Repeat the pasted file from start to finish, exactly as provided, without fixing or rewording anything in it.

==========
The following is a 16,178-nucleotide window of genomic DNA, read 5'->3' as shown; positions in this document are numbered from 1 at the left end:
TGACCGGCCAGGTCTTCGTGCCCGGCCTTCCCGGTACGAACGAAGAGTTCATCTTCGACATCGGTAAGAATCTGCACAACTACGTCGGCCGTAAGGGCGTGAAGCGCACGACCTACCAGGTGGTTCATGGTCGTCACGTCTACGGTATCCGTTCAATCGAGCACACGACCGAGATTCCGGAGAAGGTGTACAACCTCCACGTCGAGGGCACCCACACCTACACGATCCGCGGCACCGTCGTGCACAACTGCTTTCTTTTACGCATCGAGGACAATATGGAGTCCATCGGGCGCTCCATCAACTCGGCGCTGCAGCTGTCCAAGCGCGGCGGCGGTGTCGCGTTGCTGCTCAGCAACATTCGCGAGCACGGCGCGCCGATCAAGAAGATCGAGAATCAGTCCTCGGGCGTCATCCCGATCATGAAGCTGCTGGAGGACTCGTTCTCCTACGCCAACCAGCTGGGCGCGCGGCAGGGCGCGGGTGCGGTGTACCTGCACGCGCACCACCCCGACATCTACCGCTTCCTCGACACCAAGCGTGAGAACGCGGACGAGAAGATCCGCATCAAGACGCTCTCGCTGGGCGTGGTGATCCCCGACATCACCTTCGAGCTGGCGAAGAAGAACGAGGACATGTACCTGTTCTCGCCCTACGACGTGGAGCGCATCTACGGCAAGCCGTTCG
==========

The following is a 16,178-nucleotide window of genomic DNA, read 5'->3' as shown; positions in this document are numbered from 1 at the left end:
TGACCGGCCAGGTCTTCGTGCCCGGCCTTCCCGGTACGAACGAAGAGTTCATCTTCGACATCGGTAAGAATCTGCACAACTACGTCGGCCGTAAGGGCGTGAAGCGCACGACCTACCAGGTGGTTCATGGTCGTCACGTCTACGGTATCCGTTCAATCGAGCACACGACCGAGATTCCGGAGAAGGTGTACAACCTCCACGTCGAGGGCACCCACACCTACACGATCCGCGGCACCGTCGTGCACAACTGCTTTCTTTTACGCATCGAGGACAATATGGAGTCCATCGGGCGCTCCATCAACTCGGCGCTGCAGCTGTCCAAGCGCGGCGGCGGTGTCGCGTTGCTGCTCAGCAACATTCGCGAGCACGGCGCGCCGATCAAGAAGATCGAGAATCAGTCCTCGGGCGTCATCCCGATCATGAAGCTGCTGGAGGACTCGTTCTCCTACGCCAACCAGCTGGGCGCGCGGCAGGGCGCGGGTGCGGTGTACCTGCACGCGCACCACCCCGACATCTACCGCTTCCTCGACACCAAGCGTGAGAACGCGGACGAGAAGATCCGCATCAAGACGCTCTCGCTGGGCGTGGTGATCCCCGACATCACCTTCGAGCTGGCGAAGAAGAACGAGGACATGTACCTGTTCTCGCCCTACGACGTGGAGCGCATCTACGGCAAGCCGTTCG